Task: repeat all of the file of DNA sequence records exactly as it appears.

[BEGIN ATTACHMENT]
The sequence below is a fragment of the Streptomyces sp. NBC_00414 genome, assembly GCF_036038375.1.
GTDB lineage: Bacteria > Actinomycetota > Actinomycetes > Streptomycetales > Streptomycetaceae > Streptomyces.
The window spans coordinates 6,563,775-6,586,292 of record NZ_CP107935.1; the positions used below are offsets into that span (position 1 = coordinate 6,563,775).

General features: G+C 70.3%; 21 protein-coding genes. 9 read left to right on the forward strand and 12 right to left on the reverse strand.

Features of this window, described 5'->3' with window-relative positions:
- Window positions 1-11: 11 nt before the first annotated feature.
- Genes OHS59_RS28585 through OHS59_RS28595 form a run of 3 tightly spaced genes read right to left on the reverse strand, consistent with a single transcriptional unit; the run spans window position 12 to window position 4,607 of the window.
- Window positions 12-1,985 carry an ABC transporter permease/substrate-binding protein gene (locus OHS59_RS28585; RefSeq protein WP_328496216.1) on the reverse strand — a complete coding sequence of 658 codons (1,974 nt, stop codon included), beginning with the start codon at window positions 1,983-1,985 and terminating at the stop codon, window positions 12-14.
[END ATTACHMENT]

The sequence below is a fragment of the Streptomyces sp. NBC_00414 genome, assembly GCF_036038375.1.
GTDB lineage: Bacteria > Actinomycetota > Actinomycetes > Streptomycetales > Streptomycetaceae > Streptomyces.
The window spans coordinates 6,563,775-6,586,292 of record NZ_CP107935.1; the positions used below are offsets into that span (position 1 = coordinate 6,563,775).

General features: G+C 70.3%; 21 protein-coding genes. 9 read left to right on the forward strand and 12 right to left on the reverse strand.

Features of this window, described 5'->3' with window-relative positions:
- Window positions 1-11: 11 nt before the first annotated feature.
- Genes OHS59_RS28585 through OHS59_RS28595 form a run of 3 tightly spaced genes read right to left on the reverse strand, consistent with a single transcriptional unit; the run spans window position 12 to window position 4,607 of the window.
- Window positions 12-1,985 carry an ABC transporter permease/substrate-binding protein gene (locus OHS59_RS28585; RefSeq protein WP_328496216.1) on the reverse strand — a complete coding sequence of 658 codons (1,974 nt, stop codon included), beginning with the start codon at window positions 1,983-1,985 and terminating at the stop codon, window positions 12-14.